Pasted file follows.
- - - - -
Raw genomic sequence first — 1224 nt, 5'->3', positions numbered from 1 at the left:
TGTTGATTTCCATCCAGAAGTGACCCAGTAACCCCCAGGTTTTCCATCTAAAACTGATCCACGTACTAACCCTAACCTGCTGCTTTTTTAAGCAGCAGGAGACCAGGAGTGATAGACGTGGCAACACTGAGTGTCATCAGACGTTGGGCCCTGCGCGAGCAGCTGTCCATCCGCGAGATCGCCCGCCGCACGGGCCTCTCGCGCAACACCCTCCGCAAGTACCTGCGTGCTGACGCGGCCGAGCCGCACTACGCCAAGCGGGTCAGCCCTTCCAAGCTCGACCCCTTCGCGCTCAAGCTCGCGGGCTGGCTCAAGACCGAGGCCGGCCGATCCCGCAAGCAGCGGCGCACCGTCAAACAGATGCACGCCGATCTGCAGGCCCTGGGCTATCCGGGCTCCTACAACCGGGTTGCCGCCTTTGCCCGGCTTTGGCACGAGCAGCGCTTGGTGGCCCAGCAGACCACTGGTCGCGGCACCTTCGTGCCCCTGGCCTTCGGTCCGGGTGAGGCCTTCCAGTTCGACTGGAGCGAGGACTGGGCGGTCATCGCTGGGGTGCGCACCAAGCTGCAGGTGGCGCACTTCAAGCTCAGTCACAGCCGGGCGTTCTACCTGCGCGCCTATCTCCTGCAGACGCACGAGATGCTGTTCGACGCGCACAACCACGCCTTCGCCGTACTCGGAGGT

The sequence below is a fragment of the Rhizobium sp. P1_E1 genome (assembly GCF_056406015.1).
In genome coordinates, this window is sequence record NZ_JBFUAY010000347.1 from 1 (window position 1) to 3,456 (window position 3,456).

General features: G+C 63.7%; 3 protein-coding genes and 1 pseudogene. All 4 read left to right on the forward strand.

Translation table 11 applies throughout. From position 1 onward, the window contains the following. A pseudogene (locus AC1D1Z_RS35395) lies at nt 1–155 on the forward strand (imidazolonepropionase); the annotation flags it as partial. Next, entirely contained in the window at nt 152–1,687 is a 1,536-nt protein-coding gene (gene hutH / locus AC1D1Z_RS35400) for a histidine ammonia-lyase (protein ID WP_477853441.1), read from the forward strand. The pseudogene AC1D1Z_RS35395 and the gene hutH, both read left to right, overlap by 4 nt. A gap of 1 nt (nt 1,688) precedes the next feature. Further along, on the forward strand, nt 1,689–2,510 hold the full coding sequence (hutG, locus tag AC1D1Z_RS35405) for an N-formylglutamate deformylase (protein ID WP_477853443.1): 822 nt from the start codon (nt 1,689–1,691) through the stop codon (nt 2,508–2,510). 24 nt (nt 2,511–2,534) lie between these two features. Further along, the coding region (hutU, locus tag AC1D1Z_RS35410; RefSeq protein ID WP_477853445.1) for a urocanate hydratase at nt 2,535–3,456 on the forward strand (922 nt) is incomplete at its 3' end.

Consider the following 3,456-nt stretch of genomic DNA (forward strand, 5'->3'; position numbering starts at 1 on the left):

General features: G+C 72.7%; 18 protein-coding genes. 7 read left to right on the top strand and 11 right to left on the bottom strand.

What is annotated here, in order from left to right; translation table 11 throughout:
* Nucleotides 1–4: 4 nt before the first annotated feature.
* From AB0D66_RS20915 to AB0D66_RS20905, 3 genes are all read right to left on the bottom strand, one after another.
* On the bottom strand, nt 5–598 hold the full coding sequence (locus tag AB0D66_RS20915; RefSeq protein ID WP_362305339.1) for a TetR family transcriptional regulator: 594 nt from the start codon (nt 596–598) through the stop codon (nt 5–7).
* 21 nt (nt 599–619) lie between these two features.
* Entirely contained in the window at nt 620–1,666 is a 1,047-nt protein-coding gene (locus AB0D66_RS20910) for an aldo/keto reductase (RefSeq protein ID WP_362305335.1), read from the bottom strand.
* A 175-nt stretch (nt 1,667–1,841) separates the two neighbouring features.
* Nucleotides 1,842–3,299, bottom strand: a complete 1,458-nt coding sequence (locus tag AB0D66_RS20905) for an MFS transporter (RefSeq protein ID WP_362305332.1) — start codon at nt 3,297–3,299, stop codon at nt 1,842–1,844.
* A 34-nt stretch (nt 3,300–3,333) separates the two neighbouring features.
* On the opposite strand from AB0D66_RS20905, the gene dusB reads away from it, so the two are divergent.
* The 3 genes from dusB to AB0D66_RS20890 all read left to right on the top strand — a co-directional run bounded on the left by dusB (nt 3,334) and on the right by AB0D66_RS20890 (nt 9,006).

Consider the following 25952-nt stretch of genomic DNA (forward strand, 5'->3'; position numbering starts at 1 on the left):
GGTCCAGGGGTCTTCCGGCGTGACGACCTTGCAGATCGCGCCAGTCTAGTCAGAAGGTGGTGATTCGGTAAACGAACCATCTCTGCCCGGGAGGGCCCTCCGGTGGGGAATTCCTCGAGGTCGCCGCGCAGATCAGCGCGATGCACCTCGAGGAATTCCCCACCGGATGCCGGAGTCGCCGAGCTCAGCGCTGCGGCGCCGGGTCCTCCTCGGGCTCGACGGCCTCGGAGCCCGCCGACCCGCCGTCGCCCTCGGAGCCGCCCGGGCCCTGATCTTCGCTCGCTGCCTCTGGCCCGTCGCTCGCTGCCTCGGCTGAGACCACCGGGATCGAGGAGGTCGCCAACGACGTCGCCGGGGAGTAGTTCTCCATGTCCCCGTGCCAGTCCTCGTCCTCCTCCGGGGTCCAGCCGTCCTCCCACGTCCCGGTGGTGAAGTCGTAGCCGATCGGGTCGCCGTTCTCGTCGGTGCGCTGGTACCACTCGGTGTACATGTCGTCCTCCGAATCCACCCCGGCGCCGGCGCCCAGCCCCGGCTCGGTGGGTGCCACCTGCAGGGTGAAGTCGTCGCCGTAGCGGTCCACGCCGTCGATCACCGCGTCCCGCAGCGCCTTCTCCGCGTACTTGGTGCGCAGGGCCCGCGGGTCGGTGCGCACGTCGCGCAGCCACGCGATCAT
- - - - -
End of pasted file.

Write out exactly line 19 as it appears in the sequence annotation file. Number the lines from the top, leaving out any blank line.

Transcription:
* The 3 genes from dusB to AB0D66_RS20890 all read left to right on the top strand — a co-directional run bounded on the left by dusB (nt 3,334) and on the right by AB0D66_RS20890 (nt 9,006).